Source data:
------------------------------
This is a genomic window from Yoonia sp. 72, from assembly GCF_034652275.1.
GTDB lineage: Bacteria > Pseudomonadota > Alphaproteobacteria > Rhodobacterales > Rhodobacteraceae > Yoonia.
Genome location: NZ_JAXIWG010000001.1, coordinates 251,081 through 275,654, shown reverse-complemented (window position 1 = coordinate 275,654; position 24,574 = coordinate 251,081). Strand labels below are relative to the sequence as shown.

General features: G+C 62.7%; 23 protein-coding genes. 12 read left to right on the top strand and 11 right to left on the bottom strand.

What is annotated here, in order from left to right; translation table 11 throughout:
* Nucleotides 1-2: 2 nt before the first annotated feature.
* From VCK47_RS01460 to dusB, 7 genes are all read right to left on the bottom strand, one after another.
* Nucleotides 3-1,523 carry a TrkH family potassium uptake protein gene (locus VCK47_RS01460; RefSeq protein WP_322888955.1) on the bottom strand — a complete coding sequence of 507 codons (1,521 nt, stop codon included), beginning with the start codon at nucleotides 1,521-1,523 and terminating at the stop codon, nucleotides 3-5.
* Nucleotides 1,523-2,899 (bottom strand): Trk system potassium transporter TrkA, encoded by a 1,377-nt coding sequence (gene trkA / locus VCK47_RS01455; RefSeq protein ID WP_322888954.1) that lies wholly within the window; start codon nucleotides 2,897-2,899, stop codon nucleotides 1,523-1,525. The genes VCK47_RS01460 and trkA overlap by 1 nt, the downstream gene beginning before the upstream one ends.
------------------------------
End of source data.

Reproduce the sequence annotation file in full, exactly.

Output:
This is a genomic window from Yoonia sp. 72, from assembly GCF_034652275.1.
GTDB lineage: Bacteria > Pseudomonadota > Alphaproteobacteria > Rhodobacterales > Rhodobacteraceae > Yoonia.
Genome location: NZ_JAXIWG010000001.1, coordinates 251,081 through 275,654, shown reverse-complemented (window position 1 = coordinate 275,654; position 24,574 = coordinate 251,081). Strand labels below are relative to the sequence as shown.

General features: G+C 62.7%; 23 protein-coding genes. 12 read left to right on the top strand and 11 right to left on the bottom strand.

What is annotated here, in order from left to right; translation table 11 throughout:
* Nucleotides 1-2: 2 nt before the first annotated feature.
* From VCK47_RS01460 to dusB, 7 genes are all read right to left on the bottom strand, one after another.
* Nucleotides 3-1,523 carry a TrkH family potassium uptake protein gene (locus VCK47_RS01460; RefSeq protein WP_322888955.1) on the bottom strand — a complete coding sequence of 507 codons (1,521 nt, stop codon included), beginning with the start codon at nucleotides 1,521-1,523 and terminating at the stop codon, nucleotides 3-5.
* Nucleotides 1,523-2,899 (bottom strand): Trk system potassium transporter TrkA, encoded by a 1,377-nt coding sequence (gene trkA / locus VCK47_RS01455; RefSeq protein ID WP_322888954.1) that lies wholly within the window; start codon nucleotides 2,897-2,899, stop codon nucleotides 1,523-1,525. The genes VCK47_RS01460 and trkA overlap by 1 nt, the downstream gene beginning before the upstream one ends.